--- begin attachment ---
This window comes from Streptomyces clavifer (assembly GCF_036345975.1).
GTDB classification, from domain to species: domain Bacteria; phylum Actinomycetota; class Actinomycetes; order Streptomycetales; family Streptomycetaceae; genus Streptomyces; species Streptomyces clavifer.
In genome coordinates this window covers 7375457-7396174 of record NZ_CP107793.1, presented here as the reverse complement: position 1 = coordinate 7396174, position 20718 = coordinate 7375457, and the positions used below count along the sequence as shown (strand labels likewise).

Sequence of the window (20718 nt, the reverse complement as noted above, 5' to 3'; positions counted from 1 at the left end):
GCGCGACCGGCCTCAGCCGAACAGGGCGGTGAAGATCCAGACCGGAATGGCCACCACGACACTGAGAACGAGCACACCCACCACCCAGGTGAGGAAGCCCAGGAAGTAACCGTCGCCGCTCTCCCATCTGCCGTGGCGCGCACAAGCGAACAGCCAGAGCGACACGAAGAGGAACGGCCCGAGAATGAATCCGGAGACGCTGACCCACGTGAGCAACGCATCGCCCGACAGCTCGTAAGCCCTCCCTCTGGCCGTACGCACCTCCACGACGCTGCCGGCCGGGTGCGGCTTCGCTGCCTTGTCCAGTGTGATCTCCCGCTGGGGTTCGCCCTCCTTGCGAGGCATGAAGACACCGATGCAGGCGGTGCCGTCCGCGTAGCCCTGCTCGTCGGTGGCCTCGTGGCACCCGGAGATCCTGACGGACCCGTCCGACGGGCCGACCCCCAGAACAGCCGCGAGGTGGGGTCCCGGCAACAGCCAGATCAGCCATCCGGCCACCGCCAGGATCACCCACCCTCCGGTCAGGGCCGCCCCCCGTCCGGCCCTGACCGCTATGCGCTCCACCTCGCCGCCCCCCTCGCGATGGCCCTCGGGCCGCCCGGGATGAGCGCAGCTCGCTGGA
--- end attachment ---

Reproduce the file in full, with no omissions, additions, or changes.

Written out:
This window comes from Streptomyces clavifer (assembly GCF_036345975.1).
GTDB classification, from domain to species: domain Bacteria; phylum Actinomycetota; class Actinomycetes; order Streptomycetales; family Streptomycetaceae; genus Streptomyces; species Streptomyces clavifer.
In genome coordinates this window covers 7375457-7396174 of record NZ_CP107793.1, presented here as the reverse complement: position 1 = coordinate 7396174, position 20718 = coordinate 7375457, and the positions used below count along the sequence as shown (strand labels likewise).

Sequence of the window (20718 nt, the reverse complement as noted above, 5' to 3'; positions counted from 1 at the left end):
GCGCGACCGGCCTCAGCCGAACAGGGCGGTGAAGATCCAGACCGGAATGGCCACCACGACACTGAGAACGAGCACACCCACCACCCAGGTGAGGAAGCCCAGGAAGTAACCGTCGCCGCTCTCCCATCTGCCGTGGCGCGCACAAGCGAACAGCCAGAGCGACACGAAGAGGAACGGCCCGAGAATGAATCCGGAGACGCTGACCCACGTGAGCAACGCATCGCCCGACAGCTCGTAAGCCCTCCCTCTGGCCGTACGCACCTCCACGACGCTGCCGGCCGGGTGCGGCTTCGCTGCCTTGTCCAGTGTGATCTCCCGCTGGGGTTCGCCCTCCTTGCGAGGCATGAAGACACCGATGCAGGCGGTGCCGTCCGCGTAGCCCTGCTCGTCGGTGGCCTCGTGGCACCCGGAGATCCTGACGGACCCGTCCGACGGGCCGACCCCCAGAACAGCCGCGAGGTGGGGTCCCGGCAACAGCCAGATCAGCCATCCGGCCACCGCCAGGATCACCCACCCTCCGGTCAGGGCCGCCCCCCGTCCGGCCCTGACCGCTATGCGCTCCACCTCGCCGCCCCCCTCGCGATGGCCCTCGGGCCGCCCGGGATGAGCGCAGCTCGCTGGA